Use it, when necessary

Take, when needed

Write, when told.

So, sentences like this have something omitted. In the first one, it’s ..., when it’s necessary. or the second one has two of them being Take it, when it’s needed.. The third one can be written as Write, when you’re told..

So, what is this structure called? Does this have a specific name? Thanks in advance.

  • The first one seems different from the other two. The second and third can be understood as a participle modifier. The first one is odd, probably ellipsis of the subject and verb leaving a reduced clause. @BillJ can probably give full details.
    – James K
    Apr 17, 2021 at 23:14
  • You see this type of command on medicine bottles -- "Take with food." or "Take as needed for pain." They omit a reference to the object, because the directions obviously refer to the medicine. They omit the subject, "You", because commands usually do this. Apr 18, 2021 at 6:54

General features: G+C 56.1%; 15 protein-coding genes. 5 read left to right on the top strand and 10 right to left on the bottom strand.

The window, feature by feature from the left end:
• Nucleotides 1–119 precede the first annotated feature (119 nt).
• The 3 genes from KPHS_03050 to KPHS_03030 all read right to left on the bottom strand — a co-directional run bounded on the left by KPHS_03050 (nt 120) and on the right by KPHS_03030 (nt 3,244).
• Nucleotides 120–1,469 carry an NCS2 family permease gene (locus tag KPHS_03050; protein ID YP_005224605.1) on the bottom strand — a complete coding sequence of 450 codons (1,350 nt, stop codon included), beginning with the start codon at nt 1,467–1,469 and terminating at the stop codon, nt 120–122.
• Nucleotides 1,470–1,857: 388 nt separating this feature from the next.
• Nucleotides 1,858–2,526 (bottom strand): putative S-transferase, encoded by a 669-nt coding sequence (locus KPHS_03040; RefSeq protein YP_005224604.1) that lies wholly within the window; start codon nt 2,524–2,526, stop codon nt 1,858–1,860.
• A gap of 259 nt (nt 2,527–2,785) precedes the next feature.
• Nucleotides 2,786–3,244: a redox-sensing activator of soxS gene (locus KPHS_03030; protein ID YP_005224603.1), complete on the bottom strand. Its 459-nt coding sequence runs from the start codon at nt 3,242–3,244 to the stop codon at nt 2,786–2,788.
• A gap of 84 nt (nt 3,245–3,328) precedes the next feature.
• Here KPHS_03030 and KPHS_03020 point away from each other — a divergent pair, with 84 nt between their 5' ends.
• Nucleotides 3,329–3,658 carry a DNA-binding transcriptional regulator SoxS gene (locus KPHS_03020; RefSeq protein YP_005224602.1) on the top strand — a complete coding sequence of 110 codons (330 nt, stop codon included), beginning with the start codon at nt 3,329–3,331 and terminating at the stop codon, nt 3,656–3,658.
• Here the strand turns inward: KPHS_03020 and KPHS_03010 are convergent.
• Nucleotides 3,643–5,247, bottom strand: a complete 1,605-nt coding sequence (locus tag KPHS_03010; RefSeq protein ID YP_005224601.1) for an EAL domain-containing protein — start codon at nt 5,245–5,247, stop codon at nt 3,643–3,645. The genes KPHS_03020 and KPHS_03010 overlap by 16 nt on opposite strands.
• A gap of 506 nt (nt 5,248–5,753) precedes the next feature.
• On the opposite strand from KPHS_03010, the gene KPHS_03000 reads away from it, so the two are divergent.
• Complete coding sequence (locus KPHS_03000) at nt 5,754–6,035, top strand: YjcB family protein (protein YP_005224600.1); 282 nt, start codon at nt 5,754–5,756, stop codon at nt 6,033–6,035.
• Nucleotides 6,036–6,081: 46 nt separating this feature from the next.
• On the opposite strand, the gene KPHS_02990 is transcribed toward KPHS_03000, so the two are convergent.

• @JamesK Hi there. I see. So, I decided to use the first one in a sentence like this: I didn’t say I don’t use it. I use it when necessary.. Does this sound ambiguous when used like this? Apr 18, 2021 at 7:13
  • @FeliniusRex Hi there. So, you mean this can mostly be possible in commands and not in sentences? Like, saying I take the pills when necessary. doesn’t seem right? Apr 18, 2021 at 7:15
  • 1
    @FeliniusRex Great! These days I’m doubting myself so much about the things I know 😅😅. Thank you so much for your replies and time. Apr 18, 2021 at 15:39


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